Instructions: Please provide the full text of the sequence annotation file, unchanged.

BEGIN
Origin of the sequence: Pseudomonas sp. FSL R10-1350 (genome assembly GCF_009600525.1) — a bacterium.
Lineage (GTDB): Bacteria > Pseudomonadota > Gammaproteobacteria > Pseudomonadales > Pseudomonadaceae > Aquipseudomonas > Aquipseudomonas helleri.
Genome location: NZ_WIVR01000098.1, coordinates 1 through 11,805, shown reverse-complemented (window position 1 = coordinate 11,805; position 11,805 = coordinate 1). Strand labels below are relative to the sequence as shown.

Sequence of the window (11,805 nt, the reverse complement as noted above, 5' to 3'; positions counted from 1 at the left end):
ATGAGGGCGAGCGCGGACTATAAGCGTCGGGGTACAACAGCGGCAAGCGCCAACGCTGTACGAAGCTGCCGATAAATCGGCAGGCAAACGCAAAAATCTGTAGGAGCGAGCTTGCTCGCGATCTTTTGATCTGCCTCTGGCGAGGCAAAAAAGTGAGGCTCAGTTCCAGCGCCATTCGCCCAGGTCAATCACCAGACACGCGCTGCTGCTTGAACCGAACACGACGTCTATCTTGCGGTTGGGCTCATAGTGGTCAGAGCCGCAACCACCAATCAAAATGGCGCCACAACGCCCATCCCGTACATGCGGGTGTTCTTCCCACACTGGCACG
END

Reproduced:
Origin of the sequence: Pseudomonas sp. FSL R10-1350 (genome assembly GCF_009600525.1) — a bacterium.
Lineage (GTDB): Bacteria > Pseudomonadota > Gammaproteobacteria > Pseudomonadales > Pseudomonadaceae > Aquipseudomonas > Aquipseudomonas helleri.
Genome location: NZ_WIVR01000098.1, coordinates 1 through 11,805, shown reverse-complemented (window position 1 = coordinate 11,805; position 11,805 = coordinate 1). Strand labels below are relative to the sequence as shown.

Sequence of the window (11,805 nt, the reverse complement as noted above, 5' to 3'; positions counted from 1 at the left end):
ATGAGGGCGAGCGCGGACTATAAGCGTCGGGGTACAACAGCGGCAAGCGCCAACGCTGTACGAAGCTGCCGATAAATCGGCAGGCAAACGCAAAAATCTGTAGGAGCGAGCTTGCTCGCGATCTTTTGATCTGCCTCTGGCGAGGCAAAAAAGTGAGGCTCAGTTCCAGCGCCATTCGCCCAGGTCAATCACCAGACACGCGCTGCTGCTTGAACCGAACACGACGTCTATCTTGCGGTTGGGCTCATAGTGGTCAGAGCCGCAACCACCAATCAAAATGGCGCCACAACGCCCATCCCGTACATGCGGGTGTTCTTCCCACACTGGCACG